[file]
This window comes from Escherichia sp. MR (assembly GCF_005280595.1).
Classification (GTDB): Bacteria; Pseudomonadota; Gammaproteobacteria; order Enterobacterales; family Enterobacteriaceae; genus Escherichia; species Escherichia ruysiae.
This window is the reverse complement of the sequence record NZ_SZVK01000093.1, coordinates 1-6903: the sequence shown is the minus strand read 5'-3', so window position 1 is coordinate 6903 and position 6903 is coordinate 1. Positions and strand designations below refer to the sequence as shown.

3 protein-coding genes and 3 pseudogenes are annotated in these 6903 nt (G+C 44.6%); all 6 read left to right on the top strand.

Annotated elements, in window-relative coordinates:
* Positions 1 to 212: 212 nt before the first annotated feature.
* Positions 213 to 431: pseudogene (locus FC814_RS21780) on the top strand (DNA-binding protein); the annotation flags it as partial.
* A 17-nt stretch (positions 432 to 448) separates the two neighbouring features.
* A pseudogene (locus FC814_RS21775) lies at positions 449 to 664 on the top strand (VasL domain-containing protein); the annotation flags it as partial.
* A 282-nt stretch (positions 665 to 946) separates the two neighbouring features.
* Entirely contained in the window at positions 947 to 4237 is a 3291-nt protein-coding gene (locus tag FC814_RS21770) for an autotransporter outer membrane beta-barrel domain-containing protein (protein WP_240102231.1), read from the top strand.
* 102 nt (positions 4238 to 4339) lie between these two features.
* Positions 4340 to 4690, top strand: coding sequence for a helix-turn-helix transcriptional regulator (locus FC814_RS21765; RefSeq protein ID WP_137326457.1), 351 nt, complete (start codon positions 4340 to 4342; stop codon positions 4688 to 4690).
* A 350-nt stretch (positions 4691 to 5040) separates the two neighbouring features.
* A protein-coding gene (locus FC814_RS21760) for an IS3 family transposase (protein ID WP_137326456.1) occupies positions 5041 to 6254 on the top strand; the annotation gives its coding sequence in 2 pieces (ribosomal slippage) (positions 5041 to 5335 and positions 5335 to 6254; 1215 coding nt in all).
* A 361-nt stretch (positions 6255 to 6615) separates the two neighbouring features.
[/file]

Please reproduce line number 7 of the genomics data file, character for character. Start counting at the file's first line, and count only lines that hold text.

* Positions 213 to 431: pseudogene (locus FC814_RS21780) on the top strand (DNA-binding protein); the annotation flags it as partial.